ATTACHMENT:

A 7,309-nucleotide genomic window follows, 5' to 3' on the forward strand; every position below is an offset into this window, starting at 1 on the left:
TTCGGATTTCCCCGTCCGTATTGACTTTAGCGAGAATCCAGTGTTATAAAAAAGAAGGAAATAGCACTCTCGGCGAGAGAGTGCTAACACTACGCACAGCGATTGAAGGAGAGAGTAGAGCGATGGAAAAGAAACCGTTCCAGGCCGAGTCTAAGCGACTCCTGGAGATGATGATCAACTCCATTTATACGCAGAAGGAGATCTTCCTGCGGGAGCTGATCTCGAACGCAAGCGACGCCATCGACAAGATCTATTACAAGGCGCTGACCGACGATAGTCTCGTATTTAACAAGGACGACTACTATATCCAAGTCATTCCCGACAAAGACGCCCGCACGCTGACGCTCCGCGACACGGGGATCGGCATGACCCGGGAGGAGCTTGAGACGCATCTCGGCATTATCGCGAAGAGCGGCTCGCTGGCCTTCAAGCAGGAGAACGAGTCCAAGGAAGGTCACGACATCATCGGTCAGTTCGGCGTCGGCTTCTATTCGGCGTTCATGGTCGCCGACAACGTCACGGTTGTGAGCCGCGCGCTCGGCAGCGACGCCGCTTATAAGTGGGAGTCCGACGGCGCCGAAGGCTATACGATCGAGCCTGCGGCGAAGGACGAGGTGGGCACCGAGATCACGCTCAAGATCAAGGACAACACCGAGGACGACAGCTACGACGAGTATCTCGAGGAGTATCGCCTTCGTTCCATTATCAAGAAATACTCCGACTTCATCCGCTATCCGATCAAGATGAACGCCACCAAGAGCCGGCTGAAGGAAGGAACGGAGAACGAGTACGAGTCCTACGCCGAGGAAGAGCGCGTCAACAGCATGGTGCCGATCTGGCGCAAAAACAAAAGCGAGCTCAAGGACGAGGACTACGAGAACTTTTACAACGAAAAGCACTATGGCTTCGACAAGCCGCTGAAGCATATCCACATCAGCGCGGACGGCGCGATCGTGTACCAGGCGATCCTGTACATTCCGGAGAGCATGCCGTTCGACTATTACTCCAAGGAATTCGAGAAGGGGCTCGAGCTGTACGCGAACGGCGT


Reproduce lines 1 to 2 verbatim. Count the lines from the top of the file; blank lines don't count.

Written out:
A 7,309-nucleotide genomic window follows, 5' to 3' on the forward strand; every position below is an offset into this window, starting at 1 on the left:
TTCGGATTTCCCCGTCCGTATTGACTTTAGCGAGAATCCAGTGTTATAAAAAAGAAGGAAATAGCACTCTCGGCGAGAGAGTGCTAACACTACGCACAGCGATTGAAGGAGAGAGTAGAGCGATGGAAAAGAAACCGTTCCAGGCCGAGTCTAAGCGACTCCTGGAGATGATGATCAACTCCATTTATACGCAGAAGGAGATCTTCCTGCGGGAGCTGATCTCGAACGCAAGCGACGCCATCGACAAGATCTATTACAAGGCGCTGACCGACGATAGTCTCGTATTTAACAAGGACGACTACTATATCCAAGTCATTCCCGACAAAGACGCCCGCACGCTGACGCTCCGCGACACGGGGATCGGCATGACCCGGGAGGAGCTTGAGACGCATCTCGGCATTATCGCGAAGAGCGGCTCGCTGGCCTTCAAGCAGGAGAACGAGTCCAAGGAAGGTCACGACATCATCGGTCAGTTCGGCGTCGGCTTCTATTCGGCGTTCATGGTCGCCGACAACGTCACGGTTGTGAGCCGCGCGCTCGGCAGCGACGCCGCTTATAAGTGGGAGTCCGACGGCGCCGAAGGCTATACGATCGAGCCTGCGGCGAAGGACGAGGTGGGCACCGAGATCACGCTCAAGATCAAGGACAACACCGAGGACGACAGCTACGACGAGTATCTCGAGGAGTATCGCCTTCGTTCCATTATCAAGAAATACTCCGACTTCATCCGCTATCCGATCAAGATGAACGCCACCAAGAGCCGGCTGAAGGAAGGAACGGAGAACGAGTACGAGTCCTACGCCGAGGAAGAGCGCGTCAACAGCATGGTGCCGATCTGGCGCAAAAACAAAAGCGAGCTCAAGGACGAGGACTACGAGAACTTTTACAACGAAAAGCACTATGGCTTCGACAAGCCGCTGAAGCATATCCACATCAGCGCGGACGGCGCGATCGTGTACCAGGCGATCCTGTACATTCCGGAGAGCATGCCGTTCGACTATTACTCCAAGGAATTCGAGAAGGGGCTCGAGCTGTACGCGAACGGCGT